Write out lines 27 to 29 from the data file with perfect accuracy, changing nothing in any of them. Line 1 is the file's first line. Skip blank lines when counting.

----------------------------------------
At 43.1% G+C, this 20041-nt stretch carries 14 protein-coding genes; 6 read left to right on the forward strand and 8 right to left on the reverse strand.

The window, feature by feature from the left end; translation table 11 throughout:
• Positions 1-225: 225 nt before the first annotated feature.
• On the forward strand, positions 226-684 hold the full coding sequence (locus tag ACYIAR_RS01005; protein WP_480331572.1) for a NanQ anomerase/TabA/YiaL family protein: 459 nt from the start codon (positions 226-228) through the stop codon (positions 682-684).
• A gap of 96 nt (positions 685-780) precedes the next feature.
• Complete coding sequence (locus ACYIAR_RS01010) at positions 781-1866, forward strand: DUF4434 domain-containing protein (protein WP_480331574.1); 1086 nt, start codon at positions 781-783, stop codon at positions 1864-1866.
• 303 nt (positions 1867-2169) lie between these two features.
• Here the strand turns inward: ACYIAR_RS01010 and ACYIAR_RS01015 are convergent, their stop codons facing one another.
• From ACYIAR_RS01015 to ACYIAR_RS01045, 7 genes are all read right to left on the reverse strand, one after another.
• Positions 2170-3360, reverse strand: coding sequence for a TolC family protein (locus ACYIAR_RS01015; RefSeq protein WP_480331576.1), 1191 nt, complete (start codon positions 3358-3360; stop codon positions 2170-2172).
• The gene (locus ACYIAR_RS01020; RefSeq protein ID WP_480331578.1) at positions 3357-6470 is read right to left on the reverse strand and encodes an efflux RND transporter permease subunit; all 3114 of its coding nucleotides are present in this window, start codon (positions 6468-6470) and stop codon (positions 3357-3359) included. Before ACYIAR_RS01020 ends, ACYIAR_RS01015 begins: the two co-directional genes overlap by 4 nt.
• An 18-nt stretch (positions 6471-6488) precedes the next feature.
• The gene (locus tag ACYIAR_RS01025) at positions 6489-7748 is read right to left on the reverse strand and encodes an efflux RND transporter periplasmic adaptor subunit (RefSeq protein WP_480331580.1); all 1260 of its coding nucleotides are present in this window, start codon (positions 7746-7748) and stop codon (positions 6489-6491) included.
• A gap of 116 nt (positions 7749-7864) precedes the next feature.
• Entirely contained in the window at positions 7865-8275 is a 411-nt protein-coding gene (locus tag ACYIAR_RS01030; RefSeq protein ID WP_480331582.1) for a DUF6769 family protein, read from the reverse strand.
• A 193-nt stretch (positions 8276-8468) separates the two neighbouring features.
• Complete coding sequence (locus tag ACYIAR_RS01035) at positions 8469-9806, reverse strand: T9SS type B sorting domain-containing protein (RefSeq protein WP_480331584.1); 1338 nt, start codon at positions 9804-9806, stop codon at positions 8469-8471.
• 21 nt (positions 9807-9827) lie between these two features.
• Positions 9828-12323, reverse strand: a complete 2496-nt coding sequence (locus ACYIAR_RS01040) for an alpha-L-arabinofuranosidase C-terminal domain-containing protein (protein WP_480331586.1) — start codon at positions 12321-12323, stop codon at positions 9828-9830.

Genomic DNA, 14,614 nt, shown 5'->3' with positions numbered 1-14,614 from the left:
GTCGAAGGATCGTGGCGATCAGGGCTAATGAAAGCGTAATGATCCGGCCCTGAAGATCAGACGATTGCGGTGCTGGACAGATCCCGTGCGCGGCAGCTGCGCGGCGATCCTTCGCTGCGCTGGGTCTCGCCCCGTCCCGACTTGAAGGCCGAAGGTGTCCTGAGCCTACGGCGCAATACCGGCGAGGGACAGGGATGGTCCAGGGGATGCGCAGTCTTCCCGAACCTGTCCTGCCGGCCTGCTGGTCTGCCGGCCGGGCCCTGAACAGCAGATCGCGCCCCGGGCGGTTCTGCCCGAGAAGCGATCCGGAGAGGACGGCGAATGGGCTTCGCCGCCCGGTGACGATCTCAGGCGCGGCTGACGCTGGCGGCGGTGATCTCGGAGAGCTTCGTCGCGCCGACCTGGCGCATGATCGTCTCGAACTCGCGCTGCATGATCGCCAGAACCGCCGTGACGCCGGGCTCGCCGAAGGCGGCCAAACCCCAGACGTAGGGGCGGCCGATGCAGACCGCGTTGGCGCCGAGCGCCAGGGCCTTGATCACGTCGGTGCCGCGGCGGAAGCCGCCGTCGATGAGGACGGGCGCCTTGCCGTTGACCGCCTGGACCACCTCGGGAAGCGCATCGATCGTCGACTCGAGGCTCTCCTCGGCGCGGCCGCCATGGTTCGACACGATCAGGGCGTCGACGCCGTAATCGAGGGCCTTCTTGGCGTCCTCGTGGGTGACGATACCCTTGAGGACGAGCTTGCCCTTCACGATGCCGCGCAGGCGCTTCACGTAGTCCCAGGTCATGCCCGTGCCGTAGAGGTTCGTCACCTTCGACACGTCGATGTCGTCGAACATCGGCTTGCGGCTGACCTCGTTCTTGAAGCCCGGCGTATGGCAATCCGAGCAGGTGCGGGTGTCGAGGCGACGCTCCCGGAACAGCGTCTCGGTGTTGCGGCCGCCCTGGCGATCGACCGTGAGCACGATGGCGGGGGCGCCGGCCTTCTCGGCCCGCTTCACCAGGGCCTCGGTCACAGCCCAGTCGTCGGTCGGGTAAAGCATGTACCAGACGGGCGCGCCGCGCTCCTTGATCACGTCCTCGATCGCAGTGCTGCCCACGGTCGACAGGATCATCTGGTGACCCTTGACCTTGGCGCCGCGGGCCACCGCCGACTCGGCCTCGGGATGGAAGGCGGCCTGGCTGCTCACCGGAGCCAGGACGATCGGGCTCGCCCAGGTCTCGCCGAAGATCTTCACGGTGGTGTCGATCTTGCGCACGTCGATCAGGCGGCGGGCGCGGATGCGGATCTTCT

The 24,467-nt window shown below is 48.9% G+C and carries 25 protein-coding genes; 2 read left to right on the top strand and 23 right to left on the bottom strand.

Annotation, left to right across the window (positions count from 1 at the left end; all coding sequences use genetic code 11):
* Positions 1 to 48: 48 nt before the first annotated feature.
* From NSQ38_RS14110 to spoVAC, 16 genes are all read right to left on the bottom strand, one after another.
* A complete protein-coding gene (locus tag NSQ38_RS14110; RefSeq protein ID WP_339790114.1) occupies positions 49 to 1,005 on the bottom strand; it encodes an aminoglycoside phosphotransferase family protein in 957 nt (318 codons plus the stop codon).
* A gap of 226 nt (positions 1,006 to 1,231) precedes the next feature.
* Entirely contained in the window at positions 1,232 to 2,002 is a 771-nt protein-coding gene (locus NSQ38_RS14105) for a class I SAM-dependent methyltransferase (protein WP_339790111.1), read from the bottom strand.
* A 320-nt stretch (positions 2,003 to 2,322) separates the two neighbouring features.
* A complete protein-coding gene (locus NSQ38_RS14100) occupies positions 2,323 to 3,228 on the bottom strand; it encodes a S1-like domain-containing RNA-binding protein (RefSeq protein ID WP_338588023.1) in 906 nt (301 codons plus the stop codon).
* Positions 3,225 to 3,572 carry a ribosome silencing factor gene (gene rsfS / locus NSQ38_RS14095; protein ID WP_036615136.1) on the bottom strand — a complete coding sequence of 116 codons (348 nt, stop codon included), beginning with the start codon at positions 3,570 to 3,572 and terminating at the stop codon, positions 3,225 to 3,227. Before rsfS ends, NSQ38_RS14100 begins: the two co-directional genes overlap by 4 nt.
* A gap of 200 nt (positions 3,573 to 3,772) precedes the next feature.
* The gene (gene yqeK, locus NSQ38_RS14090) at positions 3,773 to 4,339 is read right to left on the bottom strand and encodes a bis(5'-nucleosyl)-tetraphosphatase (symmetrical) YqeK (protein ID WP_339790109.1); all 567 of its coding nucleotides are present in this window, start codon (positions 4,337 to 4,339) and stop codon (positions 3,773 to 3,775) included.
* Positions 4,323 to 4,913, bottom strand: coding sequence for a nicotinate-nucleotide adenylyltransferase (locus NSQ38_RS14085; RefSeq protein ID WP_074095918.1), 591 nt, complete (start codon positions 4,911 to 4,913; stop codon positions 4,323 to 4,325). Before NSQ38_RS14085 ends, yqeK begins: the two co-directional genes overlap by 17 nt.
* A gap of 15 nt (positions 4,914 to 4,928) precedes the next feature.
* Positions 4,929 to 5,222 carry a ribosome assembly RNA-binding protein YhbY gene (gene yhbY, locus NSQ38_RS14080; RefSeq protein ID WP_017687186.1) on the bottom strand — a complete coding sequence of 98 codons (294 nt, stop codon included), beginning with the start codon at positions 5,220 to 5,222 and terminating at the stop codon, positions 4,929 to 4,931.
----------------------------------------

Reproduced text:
* A gap of 226 nt (positions 1,006 to 1,231) precedes the next feature.
* Entirely contained in the window at positions 1,232 to 2,002 is a 771-nt protein-coding gene (locus NSQ38_RS14105) for a class I SAM-dependent methyltransferase (protein WP_339790111.1), read from the bottom strand.
* A 320-nt stretch (positions 2,003 to 2,322) separates the two neighbouring features.